The Chinese intervention in November 1950 signaled a new escalation in the Korean War and new responsibilities for bomber crews. Superfortresses hammered towns and cities all along the North Korean side of the Chinese border, and interrupted the enemy's transportation system by bombing bridges and railroad marshaling yards. They also neutralized enemy airfields (including those situated along the Korean side of the Manchurian border) and attacked enemy troop concentrations.
Bomber command relied on incendiaries to multiply the damage done by the remaining three groups. The administration apparently was no longer concerned by the propaganda advantage that might accrue to the government of North Korea if fire bombs were used.
Few B–29 bombardiers had any experience using the radio-controlled bombs, relics of World War II that had a guidance system prone to failure. Bombardiers had to track teh bomb all the way to the target, disregarding MiGs and antiaircraft fire. The Air Force used two guided bombs in Korea, the VB-3 Razon and VB-13 Tarzon, primarily against bridges. After these weapons were dropped from the aircraft, the bombardier visually guided the bomb to the target by radio control. The Razon and Tarzon bombs' flight control surfaces allowed them to be controlled in two axes (range, or up and down, and azimuth, left or right). They also carried a flare to assist visual tracking after release.
One of the first of the 12,000-pound guided bombs to arrive in the theater of operations badly damaged a railroad bridge at Kangye, some 25 miles inside North Korea. Although the USAF had mixed results in Korea with the Razon and Tarzon, they foreshadowed the later widespread use of precision-guided weapons.
With the first raids into northwestern Korea came the first MiG-15 attacks against B-29s. Between November 1950 and November 1951, the Air Force lost 16 B-29s to enemy action, in spite of F-86 and F-84 fighter escort. The MiG threat forced Far East Air Forces (FEAF) Bomber Command to switch almost exclusively to night attacks for the rest of the war.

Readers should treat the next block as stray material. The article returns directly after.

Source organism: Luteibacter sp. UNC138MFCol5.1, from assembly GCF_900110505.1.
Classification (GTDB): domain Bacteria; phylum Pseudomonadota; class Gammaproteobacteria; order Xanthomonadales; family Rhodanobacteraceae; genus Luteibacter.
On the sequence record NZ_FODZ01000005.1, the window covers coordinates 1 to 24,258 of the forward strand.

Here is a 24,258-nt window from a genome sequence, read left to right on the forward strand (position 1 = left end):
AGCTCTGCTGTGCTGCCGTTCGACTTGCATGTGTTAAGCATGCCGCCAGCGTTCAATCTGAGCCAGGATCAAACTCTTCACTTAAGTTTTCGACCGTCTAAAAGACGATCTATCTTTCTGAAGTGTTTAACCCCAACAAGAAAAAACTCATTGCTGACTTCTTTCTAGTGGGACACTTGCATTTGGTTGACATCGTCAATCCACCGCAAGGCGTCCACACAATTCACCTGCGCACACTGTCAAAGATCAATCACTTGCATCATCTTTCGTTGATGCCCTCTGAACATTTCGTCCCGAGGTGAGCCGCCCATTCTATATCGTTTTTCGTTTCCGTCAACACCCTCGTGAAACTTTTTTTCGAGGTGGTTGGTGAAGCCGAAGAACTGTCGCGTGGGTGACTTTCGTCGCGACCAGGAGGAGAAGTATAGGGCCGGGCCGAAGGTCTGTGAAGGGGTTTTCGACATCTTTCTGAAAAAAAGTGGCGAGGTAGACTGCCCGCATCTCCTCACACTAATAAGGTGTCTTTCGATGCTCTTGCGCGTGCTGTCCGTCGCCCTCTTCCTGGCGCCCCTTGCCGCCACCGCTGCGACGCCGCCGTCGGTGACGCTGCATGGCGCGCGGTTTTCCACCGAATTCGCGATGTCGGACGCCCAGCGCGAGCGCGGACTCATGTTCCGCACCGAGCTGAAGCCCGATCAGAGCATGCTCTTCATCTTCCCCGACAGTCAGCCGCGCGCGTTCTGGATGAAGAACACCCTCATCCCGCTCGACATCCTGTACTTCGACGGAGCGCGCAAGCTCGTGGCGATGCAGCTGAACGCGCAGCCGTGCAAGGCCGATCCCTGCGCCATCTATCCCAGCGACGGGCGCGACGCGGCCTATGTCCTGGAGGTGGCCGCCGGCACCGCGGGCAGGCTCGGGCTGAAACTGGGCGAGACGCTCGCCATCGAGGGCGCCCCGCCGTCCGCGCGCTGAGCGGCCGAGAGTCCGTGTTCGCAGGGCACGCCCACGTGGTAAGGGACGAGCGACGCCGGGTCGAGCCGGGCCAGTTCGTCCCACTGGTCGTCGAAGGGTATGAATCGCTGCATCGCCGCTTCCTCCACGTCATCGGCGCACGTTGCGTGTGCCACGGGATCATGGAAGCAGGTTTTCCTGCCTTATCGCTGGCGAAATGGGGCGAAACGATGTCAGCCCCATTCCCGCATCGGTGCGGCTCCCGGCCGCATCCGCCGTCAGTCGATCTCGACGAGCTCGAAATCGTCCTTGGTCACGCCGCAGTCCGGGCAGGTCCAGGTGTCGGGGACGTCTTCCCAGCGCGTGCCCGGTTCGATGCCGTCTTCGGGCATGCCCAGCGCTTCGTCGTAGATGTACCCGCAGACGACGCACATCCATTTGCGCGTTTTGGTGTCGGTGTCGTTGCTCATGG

In the spring of 1952, with a stalemate on the ground and the failure of a negotiated truce, FEAF began a new policy of "selective destruction" using "air pressure" to force the communists to settle. The goal was to make the war in Korea too costly for the communists by destroying specific high-value economic targets.
By 1955, with the situation in Korea stabilized and intercontinental-range bombers entering service, the need no longer existed for a B-29 numbered air force in the Pacific. Despite American success in preventing the conquest of South Korea by communist North Korea, the Korean War of 1950-1953 did not satisfy Americans who expected the kind of total victory they had experienced in World War II.
Even after communist China entered the war, Americans put China off-limits to conventional bombing as well as nuclear bombing. Operating within these limits, the U.S. Air Force helped to repel two invasions of South Korea while securing control of the skies so decisively that other United Nations forces could fight without fear of air attack.
The problem of inadequate numbers of trained intelligence personnel to support the targeting function continued throughout the war. Two separate studies were conducted to evaluate the effectiveness of the Air Force in Korea. Both reports indicated that the outbreak of the war had created an immediate shortage of intelligence personnel. They also pointed out that inadequate training made these shortages more acute. The shortage was so acute that FEAF had to draft flying officers to perform intelligence functions. As late as July 1952, the FEAF Bomber Command “lacked sufficient personnel to handle any large day-to-day quantity of targets.”